When: 12:30 p.m. sign-in, 1 p.m. start Saturday
Where: Steamboat Springs Community Center
When: 11:30 a.m. sign-in, 12:30 p.m. start Saturday
Where: Gymnasium in Colorado Mountain College’s Bristol Hall, Bob Adams Drive
Steamboat Springs There’s at least one thing Routt County’s three Republican candidates for sheriff agree on: If they don’t get enough votes from party delegates Saturday, they’d likely drop out of the race rather than try to petition onto the August primary election ballot.
Simple math shows such a scenario is probable for at least one of the three.
Local Republican and Democratic parties have their county assemblies Saturday. Both events include the selection of delegates for state assemblies next month, discussion of platform issues, and remarks from candidates or their representatives in local, regional and statewide races.
The Routt County Democratic Party’s assembly begins at 1 p.m. at the Steamboat Springs Community Center. The Routt County Republican Central Committee’s assembly begins at 12:30 p.m. in the Colorado Mountain College Alpine Campus gymnasium in Bristol Hall. Both parties are encouraging delegates to arrive early to sign in and be credentialed.
As the only county race that could see a primary, the Republican race for sheriff should be the highlight of the day.
At CMC’s gymnasium, 87 Republican delegates will cast a vote for either Steamboat Springs Police Department Detective Nick Bosick, All Crimes Enforcement Team Cmdr. Garrett Wiggins or Routt County Rifle Club President David Smith Jr. Each candidate needs at least 30 percent of those votes to get on the ballot for an August primary.
Because 30 percent of 87 is 26.1, a candidate will need 27 votes to get on the ballot.
“It always rounds up when you’re talking votes,” Routt County Clerk and Recorder Kay Weinland said Thursday.
Jack Taylor, chairman of the county Republican Party, noted that the number of delegates could drop in the credentialing process, but the maximum of 87 should be reached with alternates.
Stranger things have happened, but it’s fair to say the likelihood of each sheriff candidate receiving 27 or more votes is slim.
If a candidate receives less than 30 percent but more than 10 percent of votes, that candidate can petition to be on the August ballot. But in the sheriff’s race, a petition effort is unlikely.
“I don’t think so,” Smith Jr. said about whether he would petition should the votes not go his way. “I don’t want to close that door, but the reality is that without the support of the party, it’s going to be a very uphill battle. … We’ll wait and see.”
Wiggins, who lost the general election to Democrat Gary Wall in 2006, put his feeling about a petition effort in more absolute terms.
“No. Absolutely not,” he said Thursday. “If I can’t get on at the assembly … then I think it would just be a waste of time and effort and I would much rather see the people who do support me support one of the other candidates.”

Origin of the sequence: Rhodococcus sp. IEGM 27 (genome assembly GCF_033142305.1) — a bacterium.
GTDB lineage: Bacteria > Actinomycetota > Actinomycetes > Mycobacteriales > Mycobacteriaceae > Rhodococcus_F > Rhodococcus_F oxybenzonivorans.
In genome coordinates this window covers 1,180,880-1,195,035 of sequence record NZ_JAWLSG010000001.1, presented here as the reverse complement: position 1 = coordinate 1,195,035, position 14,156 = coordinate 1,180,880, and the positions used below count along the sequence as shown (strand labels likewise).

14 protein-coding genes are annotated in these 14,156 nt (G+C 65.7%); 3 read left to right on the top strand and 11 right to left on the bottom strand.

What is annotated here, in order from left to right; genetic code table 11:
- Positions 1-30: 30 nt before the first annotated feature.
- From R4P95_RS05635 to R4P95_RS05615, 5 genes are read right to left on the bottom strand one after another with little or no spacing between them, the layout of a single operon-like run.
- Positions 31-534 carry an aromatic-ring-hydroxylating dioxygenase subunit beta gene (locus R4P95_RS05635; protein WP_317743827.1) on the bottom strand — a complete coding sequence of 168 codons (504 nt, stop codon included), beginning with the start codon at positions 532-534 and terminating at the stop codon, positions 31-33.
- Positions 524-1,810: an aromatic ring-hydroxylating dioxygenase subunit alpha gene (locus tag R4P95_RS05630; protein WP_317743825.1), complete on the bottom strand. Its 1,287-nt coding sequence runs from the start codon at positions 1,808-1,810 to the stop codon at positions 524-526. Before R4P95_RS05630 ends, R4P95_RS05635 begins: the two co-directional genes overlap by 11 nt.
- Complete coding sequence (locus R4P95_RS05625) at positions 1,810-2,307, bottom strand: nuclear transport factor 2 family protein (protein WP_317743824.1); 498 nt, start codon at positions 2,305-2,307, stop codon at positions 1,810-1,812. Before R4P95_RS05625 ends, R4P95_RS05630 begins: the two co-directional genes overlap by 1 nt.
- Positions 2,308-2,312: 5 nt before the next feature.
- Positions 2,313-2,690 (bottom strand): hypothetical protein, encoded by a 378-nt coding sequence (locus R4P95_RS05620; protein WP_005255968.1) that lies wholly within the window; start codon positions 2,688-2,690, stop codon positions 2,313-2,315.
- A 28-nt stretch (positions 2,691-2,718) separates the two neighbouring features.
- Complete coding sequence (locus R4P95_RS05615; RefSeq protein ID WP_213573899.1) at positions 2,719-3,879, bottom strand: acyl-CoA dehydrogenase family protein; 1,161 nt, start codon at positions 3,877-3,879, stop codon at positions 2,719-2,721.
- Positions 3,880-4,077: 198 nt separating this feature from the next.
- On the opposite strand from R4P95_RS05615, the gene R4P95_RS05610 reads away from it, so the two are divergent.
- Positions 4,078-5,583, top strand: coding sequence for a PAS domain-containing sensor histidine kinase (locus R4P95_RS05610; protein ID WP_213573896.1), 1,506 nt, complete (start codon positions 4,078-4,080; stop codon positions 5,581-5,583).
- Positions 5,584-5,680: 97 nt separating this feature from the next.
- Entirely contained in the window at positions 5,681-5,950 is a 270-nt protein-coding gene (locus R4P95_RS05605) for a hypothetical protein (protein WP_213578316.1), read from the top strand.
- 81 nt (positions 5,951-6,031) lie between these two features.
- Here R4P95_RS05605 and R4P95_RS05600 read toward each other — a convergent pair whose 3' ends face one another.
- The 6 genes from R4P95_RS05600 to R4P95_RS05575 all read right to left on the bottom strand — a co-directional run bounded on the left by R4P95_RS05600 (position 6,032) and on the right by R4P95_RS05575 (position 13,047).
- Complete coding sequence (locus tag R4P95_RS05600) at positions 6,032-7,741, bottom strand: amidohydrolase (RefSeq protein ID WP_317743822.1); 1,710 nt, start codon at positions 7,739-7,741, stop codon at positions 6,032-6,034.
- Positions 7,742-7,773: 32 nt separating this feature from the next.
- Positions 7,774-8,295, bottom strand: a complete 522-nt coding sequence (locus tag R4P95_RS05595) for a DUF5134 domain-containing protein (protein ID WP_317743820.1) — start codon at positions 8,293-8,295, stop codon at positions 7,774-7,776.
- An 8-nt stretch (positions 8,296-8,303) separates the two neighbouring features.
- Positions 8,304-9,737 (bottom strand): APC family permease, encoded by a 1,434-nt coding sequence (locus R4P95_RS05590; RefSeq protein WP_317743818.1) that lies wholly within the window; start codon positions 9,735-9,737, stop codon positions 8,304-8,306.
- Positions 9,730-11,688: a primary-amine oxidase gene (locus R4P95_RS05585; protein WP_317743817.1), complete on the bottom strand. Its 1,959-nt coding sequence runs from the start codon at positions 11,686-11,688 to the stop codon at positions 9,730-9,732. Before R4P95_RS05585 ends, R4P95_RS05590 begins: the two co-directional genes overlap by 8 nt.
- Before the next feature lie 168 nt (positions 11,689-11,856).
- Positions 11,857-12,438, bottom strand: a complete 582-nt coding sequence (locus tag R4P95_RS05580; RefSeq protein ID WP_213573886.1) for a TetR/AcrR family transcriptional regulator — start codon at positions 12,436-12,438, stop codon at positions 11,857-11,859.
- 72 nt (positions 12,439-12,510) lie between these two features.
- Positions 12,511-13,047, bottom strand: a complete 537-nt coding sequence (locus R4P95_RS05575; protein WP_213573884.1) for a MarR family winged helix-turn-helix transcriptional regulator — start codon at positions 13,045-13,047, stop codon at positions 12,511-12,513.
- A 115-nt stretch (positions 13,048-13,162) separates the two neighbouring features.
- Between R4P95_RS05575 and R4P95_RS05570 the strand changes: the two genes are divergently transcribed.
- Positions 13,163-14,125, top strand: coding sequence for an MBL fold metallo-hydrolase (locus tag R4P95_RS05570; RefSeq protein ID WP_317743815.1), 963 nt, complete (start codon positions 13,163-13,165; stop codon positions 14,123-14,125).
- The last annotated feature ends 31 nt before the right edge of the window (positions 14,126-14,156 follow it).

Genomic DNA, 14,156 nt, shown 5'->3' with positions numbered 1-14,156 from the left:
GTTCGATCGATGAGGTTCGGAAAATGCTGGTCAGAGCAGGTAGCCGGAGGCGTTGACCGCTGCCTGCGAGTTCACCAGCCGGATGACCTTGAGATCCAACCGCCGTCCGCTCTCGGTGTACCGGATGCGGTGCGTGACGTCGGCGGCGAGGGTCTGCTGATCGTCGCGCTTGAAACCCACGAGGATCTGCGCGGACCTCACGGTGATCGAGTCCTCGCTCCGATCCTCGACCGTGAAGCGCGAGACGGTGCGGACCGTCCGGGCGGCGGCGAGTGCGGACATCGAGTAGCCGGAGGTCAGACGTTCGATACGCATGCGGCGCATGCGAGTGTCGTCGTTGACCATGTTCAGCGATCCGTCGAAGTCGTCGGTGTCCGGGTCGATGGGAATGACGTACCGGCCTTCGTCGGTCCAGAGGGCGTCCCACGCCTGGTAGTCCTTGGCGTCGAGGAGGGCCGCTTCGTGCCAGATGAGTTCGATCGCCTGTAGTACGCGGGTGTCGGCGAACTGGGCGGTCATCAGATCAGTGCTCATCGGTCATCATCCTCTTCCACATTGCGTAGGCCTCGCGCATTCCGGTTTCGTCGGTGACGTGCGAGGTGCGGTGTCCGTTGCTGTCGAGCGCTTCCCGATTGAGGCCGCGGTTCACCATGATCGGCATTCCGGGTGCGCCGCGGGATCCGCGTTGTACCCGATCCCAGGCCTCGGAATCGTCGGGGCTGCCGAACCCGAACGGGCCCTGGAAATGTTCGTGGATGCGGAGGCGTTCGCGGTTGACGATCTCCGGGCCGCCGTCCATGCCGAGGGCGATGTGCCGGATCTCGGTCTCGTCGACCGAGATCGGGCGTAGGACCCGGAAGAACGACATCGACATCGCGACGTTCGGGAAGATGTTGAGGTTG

Bosick also spoke about party unity as a reason for not petitioning onto the ballot if the scenario arose.
“It seems to me that if any one of us doesn’t make the ballot because of the 30 percent, we should probably step down and allow the other two to continue on to the primary,” Bosick said. “We can’t have all three of us going to the primary — really, (the Republican Party) should only be supporting one of the three of us. I think that’s what it’s going to take to win the general election.”
If a candidate receives less than 10 percent of the votes Saturday — meaning eight votes or fewer — that candidate cannot petition and is ineligible for the August primary.
Catherine Carson, chairwoman of Routt County Democrats, has said her party will select 26 delegates Saturday to send to the party’s state convention May 22 in Broomfield. Taylor has said Republicans will send 19 delegates to their state convention May 22 in Loveland. The number of delegates is based on the county’s registered voters in the last presidential election.
Lynn Abbott, of the Routt County Democrats, noted that on Saturday the party will select delegates for the state assembly who likely will be “somewhat divided” between U.S. Senate candidates Michael Bennet and Andrew Romanoff. Sen. Bennet is the incumbent facing a challenge from Romanoff, a former state Speaker of the House.
In party caucuses last month, local Democrats supported Romanoff instead of Bennet by a margin of 54 percent to 31 percent, with 177 total votes cast. Nearly 15 percent of local Democrats were undecided.
Taylor said new Republican candidates could emerge Saturday but declined to specify who they might be, or for what races.
“We’re getting all fired up for (the assembly) — there’s a lot of interest and a lot of excitement,” he said. “There could be a couple of surprises.”
Members of the public are invited to attend both assemblies but cannot vote unless they are delegates.